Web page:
Adaline, born in 1908, seems to have a relatively normal life until 1937, when she has a car accident and is stuck at 29 forever, never to age.
Adaline (Blake Lively) was born at the turn of the 20th century, was married, had a daughter and then was widowed. In 1937, at the age of 29, she is on her way to meet her daughter in Northern California when inexplicably it starts to snow. She loses control of her car and it plunges into some water. Again, inexplicably a series of fanciful events all come into play to bring Adaline back to life, but to forever remain 29. It takes her awhile to realize she is not aging and when the FBI turns up to take her away for some "experiments," Adaline decides she must live a life on the run and never tell anyone about her "condition." Thus we now see her in the present day in San Francisco.
We learn all of this through an unseen narrator, and I have to say right up front that I have a problem with films with a great deal of narrative and exposition. I believe film should be a visual medium and let the visuals speak for themselves whenever possible. You know, "a picture is worth a 1000 words?" I not only didn't like so much narration, but the narrator was a bit overdone. He reminded me of Rod Serling saying, "Next stop....the Twilight Zone."
And certainly there is a bit of "The Twilight Zone" in this film of a woman in the 1930's getting into a car crash, and through a series of rather fantastic events happening simultaneously, including a chemical reaction that wouldn't be discovered until 2035, waking up to discover that she will never age and remain 29 forever.
This film is a combination of fantasy, soap opera, love story, Lifetime Movie and fashion show (love Lively's clothes!), but all of that never adds up to a satisfying film.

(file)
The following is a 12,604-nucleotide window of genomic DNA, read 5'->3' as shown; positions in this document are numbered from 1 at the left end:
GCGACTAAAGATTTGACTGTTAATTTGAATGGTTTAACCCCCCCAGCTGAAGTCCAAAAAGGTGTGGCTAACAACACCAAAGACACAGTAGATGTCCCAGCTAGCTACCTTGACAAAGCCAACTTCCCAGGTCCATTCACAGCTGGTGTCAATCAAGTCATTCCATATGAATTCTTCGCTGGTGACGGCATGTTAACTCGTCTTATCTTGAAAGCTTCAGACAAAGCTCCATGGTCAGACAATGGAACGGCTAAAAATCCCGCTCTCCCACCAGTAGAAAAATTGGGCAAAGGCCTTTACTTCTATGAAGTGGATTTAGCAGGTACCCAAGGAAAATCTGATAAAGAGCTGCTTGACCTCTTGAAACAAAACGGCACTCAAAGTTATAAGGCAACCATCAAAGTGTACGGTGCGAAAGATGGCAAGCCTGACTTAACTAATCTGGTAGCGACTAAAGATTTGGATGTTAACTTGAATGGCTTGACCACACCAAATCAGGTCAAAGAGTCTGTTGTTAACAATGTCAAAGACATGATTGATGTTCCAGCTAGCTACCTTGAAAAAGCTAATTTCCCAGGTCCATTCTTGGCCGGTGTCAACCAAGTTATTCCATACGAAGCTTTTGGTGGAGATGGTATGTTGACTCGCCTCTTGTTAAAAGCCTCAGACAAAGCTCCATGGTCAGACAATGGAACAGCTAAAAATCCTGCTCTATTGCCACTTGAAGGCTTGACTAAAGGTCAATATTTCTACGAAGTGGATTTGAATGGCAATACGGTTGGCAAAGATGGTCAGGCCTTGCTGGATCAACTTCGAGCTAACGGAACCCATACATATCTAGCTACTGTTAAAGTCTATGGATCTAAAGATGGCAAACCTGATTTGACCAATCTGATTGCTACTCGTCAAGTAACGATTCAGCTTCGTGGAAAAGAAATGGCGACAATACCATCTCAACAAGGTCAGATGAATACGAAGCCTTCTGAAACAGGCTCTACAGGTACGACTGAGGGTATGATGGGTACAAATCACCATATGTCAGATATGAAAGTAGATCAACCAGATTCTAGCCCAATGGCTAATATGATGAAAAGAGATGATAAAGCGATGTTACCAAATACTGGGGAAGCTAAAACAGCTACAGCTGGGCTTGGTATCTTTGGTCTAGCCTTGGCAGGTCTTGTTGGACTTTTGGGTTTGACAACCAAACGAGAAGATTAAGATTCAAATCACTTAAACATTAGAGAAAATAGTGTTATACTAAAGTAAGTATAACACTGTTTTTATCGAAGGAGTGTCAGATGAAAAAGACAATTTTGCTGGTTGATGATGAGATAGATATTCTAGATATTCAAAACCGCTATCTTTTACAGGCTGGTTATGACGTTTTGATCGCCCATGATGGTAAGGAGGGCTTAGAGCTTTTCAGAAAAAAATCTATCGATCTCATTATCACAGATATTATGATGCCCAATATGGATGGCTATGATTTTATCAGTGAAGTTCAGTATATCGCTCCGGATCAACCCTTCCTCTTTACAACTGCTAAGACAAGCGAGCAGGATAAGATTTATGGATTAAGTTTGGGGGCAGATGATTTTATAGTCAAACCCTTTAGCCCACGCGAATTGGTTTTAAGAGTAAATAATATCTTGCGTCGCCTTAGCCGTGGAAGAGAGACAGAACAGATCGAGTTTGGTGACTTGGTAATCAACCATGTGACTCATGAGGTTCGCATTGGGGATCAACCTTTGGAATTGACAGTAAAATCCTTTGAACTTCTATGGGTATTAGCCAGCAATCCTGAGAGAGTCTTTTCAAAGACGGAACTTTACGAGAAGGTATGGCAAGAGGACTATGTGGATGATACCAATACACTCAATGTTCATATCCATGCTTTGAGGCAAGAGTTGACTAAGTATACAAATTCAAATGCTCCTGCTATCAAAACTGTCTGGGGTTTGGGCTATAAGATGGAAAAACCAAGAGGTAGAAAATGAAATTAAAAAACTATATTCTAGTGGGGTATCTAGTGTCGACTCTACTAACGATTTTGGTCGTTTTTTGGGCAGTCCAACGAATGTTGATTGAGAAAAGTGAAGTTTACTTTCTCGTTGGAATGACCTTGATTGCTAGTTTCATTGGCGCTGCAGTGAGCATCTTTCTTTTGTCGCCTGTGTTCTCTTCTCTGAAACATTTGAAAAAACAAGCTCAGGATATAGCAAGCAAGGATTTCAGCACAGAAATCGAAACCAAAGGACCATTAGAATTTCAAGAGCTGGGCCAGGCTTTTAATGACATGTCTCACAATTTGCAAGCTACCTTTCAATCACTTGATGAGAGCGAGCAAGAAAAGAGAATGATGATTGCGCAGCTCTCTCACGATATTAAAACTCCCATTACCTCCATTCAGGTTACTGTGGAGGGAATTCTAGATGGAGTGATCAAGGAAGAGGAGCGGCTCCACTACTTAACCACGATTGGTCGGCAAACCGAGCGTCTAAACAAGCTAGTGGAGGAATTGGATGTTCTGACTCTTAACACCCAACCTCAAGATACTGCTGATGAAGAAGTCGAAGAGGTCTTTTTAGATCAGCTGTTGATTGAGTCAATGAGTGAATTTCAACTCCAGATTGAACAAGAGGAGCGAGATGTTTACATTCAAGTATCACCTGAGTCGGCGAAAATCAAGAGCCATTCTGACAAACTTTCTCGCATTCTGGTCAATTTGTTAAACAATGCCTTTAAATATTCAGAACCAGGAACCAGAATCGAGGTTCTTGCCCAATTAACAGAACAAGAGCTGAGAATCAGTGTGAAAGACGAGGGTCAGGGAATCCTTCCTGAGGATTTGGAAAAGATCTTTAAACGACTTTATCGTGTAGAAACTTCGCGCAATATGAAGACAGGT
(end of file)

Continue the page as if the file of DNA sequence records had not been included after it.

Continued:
To enjoy this film you need to not only suspend disbelief, but believe that a cop, after stopping Adaline for a traffic violation, would see her age (45) on her driver's license (remember, she's stuck at 29 forever) and make her show him her birth certificate because she looks too young to be 45. Aren't there plenty of 45-year-olds who look 29? Isn't 60 the new 40 so that makes 40 the new 20?
Also you have to believe that someone noticed she wasn't aging and called the FBI on her (to do some "experiments") which resulted in her escaping, moving and changing her name frequently, never having her picture taken, deciding she would never tell a living soul her "condition" and having a blind best friend.
You will also wonder when exactly she realized she wasn't getting older. I would think it would take her until at least 45 to think, "Gee, I look damn good. How lucky am I?" and then at least until 60 to think, "Mmm, wonder what's going on here." That aspect wasn't really explained nor was it clear at what age she started researching her "condition." You can't tell unless you calculate what year we are in, because, of course, she looks the same all of the time. And does never aging also mean you can never die? I wasn't sure about that. I thought it might turn into a "Lost Horizon" kind of thing.
Another thing I wondered about, even if she has lived 100 years, why would that mean she would be good at Trivial Pursuit? She seemed to know everything about everything AND she could speak all kinds of languages. I could live to be 200 and never master one language let alone five or beat Hubby at Trivial Pursuit.
And finally, she works in a library in the present and was manually filing cards into a card catalog. Not a computer in sight! Geez, already. Where has this director (Leigh Toland Krieger) and the screenwriters been? Card catalogs in libraries went the way of the dinosaurs long ago.
The film gets better in the second half when we are in the present and Harrison Ford makes an appearance as, William, the father of Adeline's current love, Ellis (played by a very handsome and charismatic Michiel Huisman). Wouldn't you know, Adaline and William were in love once back when he was 26 and she was in her 50's (though he thought she was...guess? Right, 29). For some reason never explained, she gave him her real name, though she said people called her "Della." I wish they had done more with this, like have her start up the love affair with the old guy while also romancing the young one. Something. It needed something.
It's painful for me to not like this movie. This is the kind of film that I usually love. You know how much I like Lifetime Movies. But the dialogue was just too cheesy and melodramatic, and I can only suspend disbelief to a certain extent.